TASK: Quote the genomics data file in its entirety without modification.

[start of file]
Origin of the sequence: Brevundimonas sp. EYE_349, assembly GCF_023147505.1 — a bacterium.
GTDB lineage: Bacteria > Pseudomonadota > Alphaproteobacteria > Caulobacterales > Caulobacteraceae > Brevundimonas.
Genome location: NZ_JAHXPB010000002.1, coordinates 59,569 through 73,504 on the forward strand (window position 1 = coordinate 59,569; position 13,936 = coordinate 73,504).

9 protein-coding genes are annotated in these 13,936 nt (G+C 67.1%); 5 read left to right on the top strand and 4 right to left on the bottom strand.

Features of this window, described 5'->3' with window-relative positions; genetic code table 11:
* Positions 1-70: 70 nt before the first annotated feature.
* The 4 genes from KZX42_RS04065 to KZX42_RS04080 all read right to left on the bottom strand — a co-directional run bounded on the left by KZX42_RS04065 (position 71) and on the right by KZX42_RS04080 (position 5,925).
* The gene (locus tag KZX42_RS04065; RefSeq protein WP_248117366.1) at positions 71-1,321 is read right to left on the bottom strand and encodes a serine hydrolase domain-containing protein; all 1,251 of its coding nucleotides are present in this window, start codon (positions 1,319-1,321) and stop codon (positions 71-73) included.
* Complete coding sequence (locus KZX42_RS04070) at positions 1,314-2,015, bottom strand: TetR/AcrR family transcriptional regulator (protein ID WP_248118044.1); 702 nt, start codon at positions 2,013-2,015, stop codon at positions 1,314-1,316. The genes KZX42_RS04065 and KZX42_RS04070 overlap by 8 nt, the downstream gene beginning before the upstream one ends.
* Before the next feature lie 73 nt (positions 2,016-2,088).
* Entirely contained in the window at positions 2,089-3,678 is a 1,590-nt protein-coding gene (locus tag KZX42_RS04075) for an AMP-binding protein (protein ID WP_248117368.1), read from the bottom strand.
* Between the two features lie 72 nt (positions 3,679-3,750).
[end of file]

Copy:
Origin of the sequence: Brevundimonas sp. EYE_349, assembly GCF_023147505.1 — a bacterium.
GTDB lineage: Bacteria > Pseudomonadota > Alphaproteobacteria > Caulobacterales > Caulobacteraceae > Brevundimonas.
Genome location: NZ_JAHXPB010000002.1, coordinates 59,569 through 73,504 on the forward strand (window position 1 = coordinate 59,569; position 13,936 = coordinate 73,504).

9 protein-coding genes are annotated in these 13,936 nt (G+C 67.1%); 5 read left to right on the top strand and 4 right to left on the bottom strand.

Features of this window, described 5'->3' with window-relative positions; genetic code table 11:
* Positions 1-70: 70 nt before the first annotated feature.
* The 4 genes from KZX42_RS04065 to KZX42_RS04080 all read right to left on the bottom strand — a co-directional run bounded on the left by KZX42_RS04065 (position 71) and on the right by KZX42_RS04080 (position 5,925).
* The gene (locus tag KZX42_RS04065; RefSeq protein WP_248117366.1) at positions 71-1,321 is read right to left on the bottom strand and encodes a serine hydrolase domain-containing protein; all 1,251 of its coding nucleotides are present in this window, start codon (positions 1,319-1,321) and stop codon (positions 71-73) included.
* Complete coding sequence (locus KZX42_RS04070) at positions 1,314-2,015, bottom strand: TetR/AcrR family transcriptional regulator (protein ID WP_248118044.1); 702 nt, start codon at positions 2,013-2,015, stop codon at positions 1,314-1,316. The genes KZX42_RS04065 and KZX42_RS04070 overlap by 8 nt, the downstream gene beginning before the upstream one ends.
* Before the next feature lie 73 nt (positions 2,016-2,088).
* Entirely contained in the window at positions 2,089-3,678 is a 1,590-nt protein-coding gene (locus tag KZX42_RS04075) for an AMP-binding protein (protein ID WP_248117368.1), read from the bottom strand.
* Between the two features lie 72 nt (positions 3,679-3,750).